Kodak Ektar

Sometimes I have the compulsive need to just take a picture of something… anything! That’s what these photos are. I tend to spend too much time thinking about things and reading about technical stuff rather than actually going out and making photos. Anywho, with my trusty new (old) Pentax spot meter, it was time to put the legendary Zone System to the test.

It turns out that the Zone System is pretty simple. The hardest part is just judging which zone something should fall into. The one lesson I’ve learned so far is to not meter what I like to call “exposure singularities”. In simple terms, don’t meter straight into the sun or a light bulb and say, “That’s zone 9”. Also, don’t meter something totally black and think that it’s automatically zone 0. These two extremes reach so far into infinity over and under exposure that they’ll not let other parts of your scene fall into the right zone.

It’s also good to meter many things in the frame. Let’s say I want something in the shadows to go to zone 3. It’ll have some delicate detail there. Then I should meter the main subject and some brighter areas to make sure they are being exposed properly. This is perhaps described in the wrong order, since the main subject should be the reference point, not the shadows. On the other hand, nothing is more annoying than trying to pull detail out of a grainy/scanner-noisy shadow area. This is especially gross when the shadow is on someone’s eyes. But this is why we have spot meters and the Zone System: to avoid such predicaments.

It being my first attempt at the Zone System, it seemed appropriate to use the least forgiving film as my gauge. Kodak Ektar 100 is described to be ruthless and unforgiving in its latitude. Some claim that half a stop off ruins the picture. What I found, however, is that Ektar is much more forgiving than expected. The dynamic range is also very impressive. Take, for example, the photo of a covered shed area below. I metered it so that the upper right shadow of the door would be middle grey (zone 5). The lab print had the bright background almost completely blown to white, and the shadows were significantly crushed. After seeing all the detail on the negative though, it was apparent that there was more to be had. It took a lot of color tweaking, but I got some nice shadow and highlight detail here. The stuff in direct light is probably about 6 or 7 stops above the grey door shadow. Cool, huh!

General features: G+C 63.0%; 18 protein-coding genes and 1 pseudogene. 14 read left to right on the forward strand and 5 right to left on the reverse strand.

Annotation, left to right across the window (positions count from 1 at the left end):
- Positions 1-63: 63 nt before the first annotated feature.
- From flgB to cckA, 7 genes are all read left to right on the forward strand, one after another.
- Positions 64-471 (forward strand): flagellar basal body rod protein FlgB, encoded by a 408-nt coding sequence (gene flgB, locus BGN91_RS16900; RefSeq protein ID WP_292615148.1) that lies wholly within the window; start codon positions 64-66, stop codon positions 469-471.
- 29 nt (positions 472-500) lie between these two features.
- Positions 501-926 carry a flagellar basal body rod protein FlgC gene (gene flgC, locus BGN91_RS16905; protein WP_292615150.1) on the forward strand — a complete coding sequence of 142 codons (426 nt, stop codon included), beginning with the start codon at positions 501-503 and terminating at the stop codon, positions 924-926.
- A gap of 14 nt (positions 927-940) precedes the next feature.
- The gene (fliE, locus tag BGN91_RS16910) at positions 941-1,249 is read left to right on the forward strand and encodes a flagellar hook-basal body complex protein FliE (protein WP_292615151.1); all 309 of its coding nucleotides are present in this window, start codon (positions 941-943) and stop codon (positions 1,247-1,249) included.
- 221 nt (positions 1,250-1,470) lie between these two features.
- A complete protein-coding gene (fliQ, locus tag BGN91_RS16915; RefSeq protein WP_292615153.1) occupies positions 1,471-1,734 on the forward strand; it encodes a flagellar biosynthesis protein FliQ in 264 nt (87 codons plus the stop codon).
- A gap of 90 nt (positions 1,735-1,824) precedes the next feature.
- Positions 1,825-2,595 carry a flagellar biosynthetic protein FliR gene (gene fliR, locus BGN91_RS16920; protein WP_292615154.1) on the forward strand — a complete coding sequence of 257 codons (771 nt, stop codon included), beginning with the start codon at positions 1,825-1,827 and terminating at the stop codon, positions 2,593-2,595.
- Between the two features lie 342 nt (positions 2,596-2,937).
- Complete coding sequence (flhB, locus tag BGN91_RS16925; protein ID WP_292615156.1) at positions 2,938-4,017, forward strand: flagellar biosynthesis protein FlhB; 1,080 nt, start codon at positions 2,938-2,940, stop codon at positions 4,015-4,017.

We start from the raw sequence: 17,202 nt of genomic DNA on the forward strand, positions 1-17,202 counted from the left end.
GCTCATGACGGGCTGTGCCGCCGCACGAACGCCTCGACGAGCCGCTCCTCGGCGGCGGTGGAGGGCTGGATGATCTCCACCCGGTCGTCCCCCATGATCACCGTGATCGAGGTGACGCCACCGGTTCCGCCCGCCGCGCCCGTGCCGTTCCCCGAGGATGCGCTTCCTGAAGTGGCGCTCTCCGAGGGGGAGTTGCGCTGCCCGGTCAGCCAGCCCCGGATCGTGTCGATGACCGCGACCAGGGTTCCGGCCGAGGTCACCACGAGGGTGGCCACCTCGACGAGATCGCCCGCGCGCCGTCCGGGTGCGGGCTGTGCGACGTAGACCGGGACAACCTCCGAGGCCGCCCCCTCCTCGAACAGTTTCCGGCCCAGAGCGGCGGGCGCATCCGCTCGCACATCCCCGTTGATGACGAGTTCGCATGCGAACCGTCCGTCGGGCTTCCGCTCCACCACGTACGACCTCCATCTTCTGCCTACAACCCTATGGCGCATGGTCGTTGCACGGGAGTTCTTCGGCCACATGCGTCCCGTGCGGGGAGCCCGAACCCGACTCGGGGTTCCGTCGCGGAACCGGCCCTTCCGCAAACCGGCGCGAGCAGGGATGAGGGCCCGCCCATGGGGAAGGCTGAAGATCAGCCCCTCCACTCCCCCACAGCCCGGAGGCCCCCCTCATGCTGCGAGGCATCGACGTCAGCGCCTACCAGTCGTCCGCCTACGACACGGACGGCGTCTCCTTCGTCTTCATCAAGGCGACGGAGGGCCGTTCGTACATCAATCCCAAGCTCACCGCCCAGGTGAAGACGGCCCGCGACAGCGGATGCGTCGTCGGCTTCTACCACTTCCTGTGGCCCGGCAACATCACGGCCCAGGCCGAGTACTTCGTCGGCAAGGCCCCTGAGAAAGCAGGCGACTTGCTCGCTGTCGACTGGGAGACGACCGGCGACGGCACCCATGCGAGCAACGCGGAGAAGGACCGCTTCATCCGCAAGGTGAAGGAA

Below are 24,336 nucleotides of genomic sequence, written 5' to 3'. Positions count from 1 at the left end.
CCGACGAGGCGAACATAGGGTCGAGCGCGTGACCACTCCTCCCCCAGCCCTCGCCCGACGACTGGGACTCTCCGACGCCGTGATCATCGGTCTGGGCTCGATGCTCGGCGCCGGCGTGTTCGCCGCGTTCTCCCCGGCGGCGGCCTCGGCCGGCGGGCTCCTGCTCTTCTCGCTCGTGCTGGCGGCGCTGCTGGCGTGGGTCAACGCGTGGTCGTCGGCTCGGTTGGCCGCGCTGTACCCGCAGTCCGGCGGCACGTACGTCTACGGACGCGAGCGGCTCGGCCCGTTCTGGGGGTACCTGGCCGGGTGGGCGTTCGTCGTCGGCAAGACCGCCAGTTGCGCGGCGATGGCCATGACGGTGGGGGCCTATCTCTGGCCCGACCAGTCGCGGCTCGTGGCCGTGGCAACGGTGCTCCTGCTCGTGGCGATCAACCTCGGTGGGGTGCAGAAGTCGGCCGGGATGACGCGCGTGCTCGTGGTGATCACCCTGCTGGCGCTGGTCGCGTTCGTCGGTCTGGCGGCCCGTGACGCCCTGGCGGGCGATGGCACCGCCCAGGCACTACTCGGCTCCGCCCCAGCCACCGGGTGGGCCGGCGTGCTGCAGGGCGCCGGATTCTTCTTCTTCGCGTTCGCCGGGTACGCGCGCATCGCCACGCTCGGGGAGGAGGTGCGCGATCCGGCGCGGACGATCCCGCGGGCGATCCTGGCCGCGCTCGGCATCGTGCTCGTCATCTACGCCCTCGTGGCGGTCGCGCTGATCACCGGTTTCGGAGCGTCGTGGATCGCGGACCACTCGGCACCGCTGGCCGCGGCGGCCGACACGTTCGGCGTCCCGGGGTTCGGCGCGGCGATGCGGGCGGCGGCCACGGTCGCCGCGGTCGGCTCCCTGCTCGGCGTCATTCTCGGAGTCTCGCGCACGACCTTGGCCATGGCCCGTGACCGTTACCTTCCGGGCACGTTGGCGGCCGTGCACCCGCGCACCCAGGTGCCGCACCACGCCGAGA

Ektar 100, Petax K-1000

This explained why I always thought Ektar had dynamic range nearly as bad as digital. It’s all because of photo lab auto correct settings. They want to give your pictures contrast, so they totally destroy your highlights and shadows. Personally, I prefer a lower contrast picture that retains detail.

Next comes the color. The previous photo wasn’t much to look at, but look at this:

Pentax K-1000, Kodak Ektar

…and this:

EktarPalmTree

Here are some more that I hope someone likes. Hopefully, my zone system skills get better with practice.

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Texas Leica Time

Over the Winter holidays, I took a little walk with some members of the fam. Normally, the convenience of 35mm cameras compels me to leave my massive Fuji GW690III home on the shelf, but this time I was determined to bring it. Why have the thing if I don’t use it, right? Besides, the results are worth the inconvenience.

1

I used up a roll of Portra 400 and a roll of Tri-X during the walk. It was getting dark, and I only relied on my exposure guide printed on a card. The result was some minor underexposure, but nothing to complain about too much.

4

TRIX2

TRIX3

So there are just a few samples.